Lake District writing is an established genre of historical and cultural significance and the region has long been the object of scholarly study, a source of inspiration to poets, novelists and painters, and a popular destination for tourists. Digital copies of these materials are now available only in piecemeal fashion, most do not reproduce the maps, many are not high quality book images, and some have poor legibility or are otherwise incomplete. These books cannot be accessed, searched, or analyzed across platforms and therefore are not recognized as a coherent archive.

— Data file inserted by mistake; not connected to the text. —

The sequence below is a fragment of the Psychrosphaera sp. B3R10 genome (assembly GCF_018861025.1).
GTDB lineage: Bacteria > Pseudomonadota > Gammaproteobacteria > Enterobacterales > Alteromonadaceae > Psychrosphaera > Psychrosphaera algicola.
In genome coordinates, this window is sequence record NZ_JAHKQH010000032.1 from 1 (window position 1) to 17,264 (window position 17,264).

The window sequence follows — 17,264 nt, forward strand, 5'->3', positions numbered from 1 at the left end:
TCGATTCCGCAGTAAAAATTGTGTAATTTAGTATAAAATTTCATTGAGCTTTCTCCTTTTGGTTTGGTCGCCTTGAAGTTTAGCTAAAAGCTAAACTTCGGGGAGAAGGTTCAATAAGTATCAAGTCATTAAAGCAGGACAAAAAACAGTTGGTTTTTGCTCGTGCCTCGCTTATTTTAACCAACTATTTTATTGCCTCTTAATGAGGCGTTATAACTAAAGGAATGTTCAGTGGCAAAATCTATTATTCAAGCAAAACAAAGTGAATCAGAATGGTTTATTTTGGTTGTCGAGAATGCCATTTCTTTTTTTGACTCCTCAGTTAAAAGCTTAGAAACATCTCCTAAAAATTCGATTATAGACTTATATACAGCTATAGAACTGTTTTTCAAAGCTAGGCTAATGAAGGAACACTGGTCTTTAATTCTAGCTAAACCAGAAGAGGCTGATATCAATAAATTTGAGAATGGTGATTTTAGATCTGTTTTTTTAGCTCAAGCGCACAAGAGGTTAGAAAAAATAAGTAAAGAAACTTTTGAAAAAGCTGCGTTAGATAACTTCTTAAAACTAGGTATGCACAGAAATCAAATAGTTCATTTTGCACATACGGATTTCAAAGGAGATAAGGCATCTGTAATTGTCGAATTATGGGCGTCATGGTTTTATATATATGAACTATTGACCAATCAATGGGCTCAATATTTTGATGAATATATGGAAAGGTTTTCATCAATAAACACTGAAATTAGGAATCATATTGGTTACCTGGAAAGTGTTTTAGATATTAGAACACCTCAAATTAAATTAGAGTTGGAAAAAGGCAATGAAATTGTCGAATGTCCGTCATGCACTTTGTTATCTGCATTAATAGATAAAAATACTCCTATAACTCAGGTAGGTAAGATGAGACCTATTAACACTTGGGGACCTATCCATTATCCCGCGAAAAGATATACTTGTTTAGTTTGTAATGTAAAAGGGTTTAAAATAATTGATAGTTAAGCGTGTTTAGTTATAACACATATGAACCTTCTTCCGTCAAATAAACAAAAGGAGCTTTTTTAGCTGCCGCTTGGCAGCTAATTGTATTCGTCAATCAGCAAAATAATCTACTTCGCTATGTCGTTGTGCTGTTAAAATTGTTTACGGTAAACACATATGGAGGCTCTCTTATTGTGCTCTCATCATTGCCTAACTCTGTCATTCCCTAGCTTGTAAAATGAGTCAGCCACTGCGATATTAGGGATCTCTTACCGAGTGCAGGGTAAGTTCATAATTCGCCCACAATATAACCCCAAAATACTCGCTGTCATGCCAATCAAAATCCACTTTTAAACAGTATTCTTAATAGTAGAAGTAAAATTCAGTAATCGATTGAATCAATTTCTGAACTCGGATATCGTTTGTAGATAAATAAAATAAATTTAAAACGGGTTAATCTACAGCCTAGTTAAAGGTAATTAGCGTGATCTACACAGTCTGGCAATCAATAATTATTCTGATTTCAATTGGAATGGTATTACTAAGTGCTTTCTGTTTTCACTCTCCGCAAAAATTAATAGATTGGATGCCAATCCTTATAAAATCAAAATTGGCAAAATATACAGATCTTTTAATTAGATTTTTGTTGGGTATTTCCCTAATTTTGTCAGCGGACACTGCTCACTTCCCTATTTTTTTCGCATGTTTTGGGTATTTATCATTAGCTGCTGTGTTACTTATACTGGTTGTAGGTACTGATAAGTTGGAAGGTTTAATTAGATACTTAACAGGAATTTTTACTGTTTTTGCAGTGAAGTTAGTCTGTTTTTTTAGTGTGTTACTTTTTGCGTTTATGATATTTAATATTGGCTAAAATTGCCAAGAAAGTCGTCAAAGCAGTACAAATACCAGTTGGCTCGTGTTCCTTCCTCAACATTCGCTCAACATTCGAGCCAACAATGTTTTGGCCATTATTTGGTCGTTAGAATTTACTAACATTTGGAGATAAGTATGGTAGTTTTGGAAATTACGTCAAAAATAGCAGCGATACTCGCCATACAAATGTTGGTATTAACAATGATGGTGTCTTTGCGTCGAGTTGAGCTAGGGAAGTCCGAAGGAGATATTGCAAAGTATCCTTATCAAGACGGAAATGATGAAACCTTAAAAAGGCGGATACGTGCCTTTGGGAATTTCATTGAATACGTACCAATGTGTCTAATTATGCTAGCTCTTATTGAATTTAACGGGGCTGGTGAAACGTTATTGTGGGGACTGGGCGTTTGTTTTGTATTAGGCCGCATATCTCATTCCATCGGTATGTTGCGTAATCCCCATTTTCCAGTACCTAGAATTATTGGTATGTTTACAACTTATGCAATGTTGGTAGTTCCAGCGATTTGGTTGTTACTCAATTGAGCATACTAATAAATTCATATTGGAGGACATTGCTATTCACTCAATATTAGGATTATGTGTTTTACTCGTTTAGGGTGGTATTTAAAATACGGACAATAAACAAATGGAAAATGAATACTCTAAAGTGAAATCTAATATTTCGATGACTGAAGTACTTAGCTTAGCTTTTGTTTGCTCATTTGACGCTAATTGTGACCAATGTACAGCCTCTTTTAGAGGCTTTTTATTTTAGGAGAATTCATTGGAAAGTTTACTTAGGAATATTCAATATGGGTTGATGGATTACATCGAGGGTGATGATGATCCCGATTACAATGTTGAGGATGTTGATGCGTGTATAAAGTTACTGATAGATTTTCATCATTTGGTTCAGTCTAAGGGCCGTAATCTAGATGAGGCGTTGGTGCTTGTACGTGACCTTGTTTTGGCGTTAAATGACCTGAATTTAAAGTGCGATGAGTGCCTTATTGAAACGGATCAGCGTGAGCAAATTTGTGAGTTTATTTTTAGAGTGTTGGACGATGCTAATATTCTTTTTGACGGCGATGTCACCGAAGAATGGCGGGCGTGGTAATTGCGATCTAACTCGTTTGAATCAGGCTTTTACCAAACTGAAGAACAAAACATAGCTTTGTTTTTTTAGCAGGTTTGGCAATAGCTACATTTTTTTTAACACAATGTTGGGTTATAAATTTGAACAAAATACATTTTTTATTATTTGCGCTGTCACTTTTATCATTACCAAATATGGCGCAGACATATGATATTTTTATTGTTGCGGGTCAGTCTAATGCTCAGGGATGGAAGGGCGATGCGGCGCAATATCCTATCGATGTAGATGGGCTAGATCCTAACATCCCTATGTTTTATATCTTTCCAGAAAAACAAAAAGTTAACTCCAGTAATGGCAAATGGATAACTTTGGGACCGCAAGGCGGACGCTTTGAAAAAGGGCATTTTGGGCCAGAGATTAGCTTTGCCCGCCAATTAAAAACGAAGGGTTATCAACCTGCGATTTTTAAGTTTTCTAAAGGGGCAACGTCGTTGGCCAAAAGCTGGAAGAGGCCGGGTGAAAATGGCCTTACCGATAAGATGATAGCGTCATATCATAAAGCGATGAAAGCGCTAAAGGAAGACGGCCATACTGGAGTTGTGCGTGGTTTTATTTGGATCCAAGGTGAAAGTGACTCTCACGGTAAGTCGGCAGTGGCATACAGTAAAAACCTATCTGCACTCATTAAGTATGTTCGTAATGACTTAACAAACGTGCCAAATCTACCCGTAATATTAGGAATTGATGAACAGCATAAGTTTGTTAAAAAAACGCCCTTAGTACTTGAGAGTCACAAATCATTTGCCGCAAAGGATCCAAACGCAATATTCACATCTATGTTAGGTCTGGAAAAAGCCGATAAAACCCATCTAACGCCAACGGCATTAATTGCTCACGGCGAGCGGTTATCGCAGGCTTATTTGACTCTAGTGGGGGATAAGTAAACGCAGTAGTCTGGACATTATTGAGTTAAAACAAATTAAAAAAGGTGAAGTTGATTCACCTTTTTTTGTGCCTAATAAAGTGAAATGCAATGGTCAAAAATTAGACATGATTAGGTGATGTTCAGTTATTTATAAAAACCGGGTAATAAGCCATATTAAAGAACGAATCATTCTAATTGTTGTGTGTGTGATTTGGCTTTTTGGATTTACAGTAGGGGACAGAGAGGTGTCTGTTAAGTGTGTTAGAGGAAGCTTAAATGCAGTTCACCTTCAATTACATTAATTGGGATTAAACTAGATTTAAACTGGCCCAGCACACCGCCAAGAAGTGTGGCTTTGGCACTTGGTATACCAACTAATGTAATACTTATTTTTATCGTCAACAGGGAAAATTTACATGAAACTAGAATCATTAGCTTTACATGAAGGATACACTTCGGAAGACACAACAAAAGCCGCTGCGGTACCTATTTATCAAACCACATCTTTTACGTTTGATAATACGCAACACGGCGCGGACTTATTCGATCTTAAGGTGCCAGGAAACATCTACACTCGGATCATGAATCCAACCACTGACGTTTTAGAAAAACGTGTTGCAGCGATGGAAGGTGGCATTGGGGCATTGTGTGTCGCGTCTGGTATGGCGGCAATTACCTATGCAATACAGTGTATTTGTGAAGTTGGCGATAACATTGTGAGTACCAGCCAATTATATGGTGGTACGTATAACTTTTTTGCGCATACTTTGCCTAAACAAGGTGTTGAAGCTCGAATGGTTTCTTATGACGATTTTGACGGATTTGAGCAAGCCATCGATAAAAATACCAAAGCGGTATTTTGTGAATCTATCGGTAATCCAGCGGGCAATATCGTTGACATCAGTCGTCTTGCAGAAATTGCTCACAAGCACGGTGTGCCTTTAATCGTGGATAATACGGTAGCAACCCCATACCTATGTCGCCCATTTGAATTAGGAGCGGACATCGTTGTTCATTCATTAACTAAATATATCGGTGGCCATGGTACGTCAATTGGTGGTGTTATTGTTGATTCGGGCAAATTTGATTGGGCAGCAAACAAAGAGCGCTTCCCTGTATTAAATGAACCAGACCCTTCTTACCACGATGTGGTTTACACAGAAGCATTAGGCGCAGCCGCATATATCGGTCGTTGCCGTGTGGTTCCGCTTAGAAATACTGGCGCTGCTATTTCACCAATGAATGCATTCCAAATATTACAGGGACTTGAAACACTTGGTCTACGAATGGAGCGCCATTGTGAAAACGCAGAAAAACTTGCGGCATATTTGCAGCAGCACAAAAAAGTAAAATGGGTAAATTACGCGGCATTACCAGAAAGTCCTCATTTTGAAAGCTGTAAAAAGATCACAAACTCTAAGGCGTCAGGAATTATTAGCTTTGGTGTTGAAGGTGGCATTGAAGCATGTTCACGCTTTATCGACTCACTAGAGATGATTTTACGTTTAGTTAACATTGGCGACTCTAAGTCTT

The purpose of the SFU Lake District Collection Scholarly Digitization Project, directed by Dr. Margaret Linley of the SFU English department, is to create a digital archive of the outstanding rare book Lake District Collection held in SFU Bennett Library's Special Collections and create an online scholarly bibliography with the purpose of substantially expanding access to the Lake District Collection. Thus far the project has digitized and developed detailed descriptive and structural metadata a sample of core titles. This process of descriptive classification work involves detailed cataloguing and bibliographic descriptions of each book and its various sections (text as well as illustrations) as well as historical, cultural, and geographic classifications. This work constitutes the first step in storing, searching, and manipulating the Lake District rare book collection as quantitative and qualitative data.